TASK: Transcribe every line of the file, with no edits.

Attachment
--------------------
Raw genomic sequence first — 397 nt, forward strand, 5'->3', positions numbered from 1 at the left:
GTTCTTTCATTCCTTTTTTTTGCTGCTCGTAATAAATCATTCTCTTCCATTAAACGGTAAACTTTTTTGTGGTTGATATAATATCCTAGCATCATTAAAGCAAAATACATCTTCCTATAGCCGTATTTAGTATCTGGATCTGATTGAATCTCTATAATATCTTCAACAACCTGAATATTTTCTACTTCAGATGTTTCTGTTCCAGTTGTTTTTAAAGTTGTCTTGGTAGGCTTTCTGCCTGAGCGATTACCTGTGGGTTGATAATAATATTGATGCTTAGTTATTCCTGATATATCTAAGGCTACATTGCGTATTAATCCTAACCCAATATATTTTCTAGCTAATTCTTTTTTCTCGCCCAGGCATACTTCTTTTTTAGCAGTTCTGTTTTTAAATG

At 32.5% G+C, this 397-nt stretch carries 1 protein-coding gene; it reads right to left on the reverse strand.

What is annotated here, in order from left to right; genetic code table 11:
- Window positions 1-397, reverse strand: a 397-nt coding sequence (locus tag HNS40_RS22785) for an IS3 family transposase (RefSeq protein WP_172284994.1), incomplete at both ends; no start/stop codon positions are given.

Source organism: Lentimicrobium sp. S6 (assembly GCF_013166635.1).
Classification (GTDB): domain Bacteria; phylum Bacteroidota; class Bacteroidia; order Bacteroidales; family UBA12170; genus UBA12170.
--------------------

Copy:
Raw genomic sequence first — 397 nt, forward strand, 5'->3', positions numbered from 1 at the left:
GTTCTTTCATTCCTTTTTTTTGCTGCTCGTAATAAATCATTCTCTTCCATTAAACGGTAAACTTTTTTGTGGTTGATATAATATCCTAGCATCATTAAAGCAAAATACATCTTCCTATAGCCGTATTTAGTATCTGGATCTGATTGAATCTCTATAATATCTTCAACAACCTGAATATTTTCTACTTCAGATGTTTCTGTTCCAGTTGTTTTTAAAGTTGTCTTGGTAGGCTTTCTGCCTGAGCGATTACCTGTGGGTTGATAATAATATTGATGCTTAGTTATTCCTGATATATCTAAGGCTACATTGCGTATTAATCCTAACCCAATATATTTTCTAGCTAATTCTTTTTTCTCGCCCAGGCATACTTCTTTTTTAGCAGTTCTGTTTTTAAATG

At 32.5% G+C, this 397-nt stretch carries 1 protein-coding gene; it reads right to left on the reverse strand.

What is annotated here, in order from left to right; genetic code table 11:
- Window positions 1-397, reverse strand: a 397-nt coding sequence (locus tag HNS40_RS22785) for an IS3 family transposase (RefSeq protein WP_172284994.1), incomplete at both ends; no start/stop codon positions are given.

Source organism: Lentimicrobium sp. S6 (assembly GCF_013166635.1).
Classification (GTDB): domain Bacteria; phylum Bacteroidota; class Bacteroidia; order Bacteroidales; family UBA12170; genus UBA12170.